Wednesday, February 27, 2013

A Spicy Kind of Post

I have this bad habit of bringing in the harvest from the garden and not doing anything with it.  I have a few things I know exactly what to do with (I'm looking at you, collards and ham hocks...), but I keep doing those same things over and over again, rarely varying.  Can you say "Boring!"  I think it's because when I do try to vary, to expand out and stretch my recipe repertoire, I have more misses than hits.  So the veggies sit and wait, and wait ... and wait ... 'til inspiration strikes me.  By the time that happens, the veggies are past their prime, making for a rather lackluster performance in the pot, through no fault of their own.

I think part of the problem is not knowing what to do with them.  I think, "I really should find a recipe and try something new."  But I know that finding a recipe is only part of the process ~ there's also wading through that mess of a spice cabinet to find something suitable that might enhance the dish.  Trying to find inspiration by digging past the bottle of cardamom with a teaspoon left in it, behind the hard red lump in a jar that used to be fajita rub, and between the two bottles of ancient turmeric (from Mom's cabinet, and she's been gone nine years. Ack!) just sounds worse than cleaning out the junk drawer.  It seems such a daunting prospect that I just give up before I even get started.

You know exactly what I'm talking about.  Admit it.  You know you should get rid of that pumpkin pie spice that's been sitting there since 1983, the last time you tried making Thanksgiving dinner completely from scratch.  Then there's that jar of cream of tartar your neighbor gave you after she found out meringue just isn't her thing.  And you know all those envelopes of dip mix and soup seasoning should be thrown out, but you just can't because they came free with that bottle of mayo!  And it's a sin to throw out something free!  Almost as much of a sin as throwing away something that's still good!  So you can't get rid of anything in there!  Not today!  Maybe tomorrow! When you have time to go through it all and see what's still good!

Here's the thing: They're not still good.  Really.  They're not.

You, like me, likely know that most herbs (the dried leaves of seasoning plants) really start to go stale after about a year, and spices (ground seeds, roots, bark, etc.) after two.  Whole spices last longer than that, but not nearly as long as we've been hanging on to them.  So I'm giving you permission to chunk them, and some helpful tips on the easiest way to do it.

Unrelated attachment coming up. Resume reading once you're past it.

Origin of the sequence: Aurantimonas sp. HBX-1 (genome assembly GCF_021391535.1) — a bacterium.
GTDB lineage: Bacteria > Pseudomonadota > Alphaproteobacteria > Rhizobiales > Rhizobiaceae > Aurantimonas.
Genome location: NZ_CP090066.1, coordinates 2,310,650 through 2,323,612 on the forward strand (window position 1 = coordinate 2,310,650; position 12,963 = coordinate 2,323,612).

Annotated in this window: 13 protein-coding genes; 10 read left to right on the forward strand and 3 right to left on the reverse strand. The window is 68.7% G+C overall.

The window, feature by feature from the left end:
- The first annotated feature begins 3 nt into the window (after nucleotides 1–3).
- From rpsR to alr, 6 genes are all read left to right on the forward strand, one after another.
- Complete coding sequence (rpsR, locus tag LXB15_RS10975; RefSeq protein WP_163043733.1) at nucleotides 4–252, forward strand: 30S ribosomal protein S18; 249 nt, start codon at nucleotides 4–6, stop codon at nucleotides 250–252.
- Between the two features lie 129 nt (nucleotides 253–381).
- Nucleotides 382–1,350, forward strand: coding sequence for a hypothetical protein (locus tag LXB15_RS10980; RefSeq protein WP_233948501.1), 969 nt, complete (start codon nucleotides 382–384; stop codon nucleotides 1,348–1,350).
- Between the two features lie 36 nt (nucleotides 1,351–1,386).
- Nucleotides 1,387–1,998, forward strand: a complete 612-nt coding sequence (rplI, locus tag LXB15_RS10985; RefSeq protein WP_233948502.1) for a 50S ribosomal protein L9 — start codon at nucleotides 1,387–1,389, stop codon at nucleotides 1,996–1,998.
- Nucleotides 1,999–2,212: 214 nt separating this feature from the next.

First, go to the bulk spice aisle at the grocery store and stand there for a while. Admire the organization, look at the colors, drink in the scents.  I was there yesterday, looking at all the containers containing all the lovely scents and flavors, feeling the possibilities.  Oh, the possibilities!  Steaming plates of ... warm bowls of ... aromatic spoonfuls of ... .  I made up my mind right then and there: Nigella Lawson here I come!

After I chose the things I was familiar with (celery seed, dill weed, Italian seasoning, thyme...), I picked a few things that I knew a bit about, but seemed a little different (sweet smoked Spanish paprika, herbs de Provence...).  I thought I was done and started to walk away, but stopped.  I wanted to be free, adventurous, gutsy.  I wanted to expand my cooking skills.  I wanted to be Nigella, right?

I went back and reached for the pretty colors.  I picked them up and smelled them, letting the aromas decide for me.  It's the bulk aisle ~ I could get a little bit of anything I wanted for less than a buck, sometimes way less ~ so I let myself go.  Anything that smelled good, I got some of.  What fun it was once I really let go and just did it!

Nineteen little baggies, twelve little dollars, and forty-five little minutes later, I was done.  I wheeled my cart and my new determination over to the canning aisle to get some jars.  If you keep your herbs and spices in airtight containers, they last a lot longer.  Plastic doesn't cut it ~ it's gas permeable.  And I didn't want to have a pile of baggies to look through.  I wanted easy-to-find.  And pretty.  I found some 4 ounce jars and got two dozen (eight bucks a dozen ~ cheap), along with a few larger jars for the things I bought a lot of (minced garlic, onion flakes).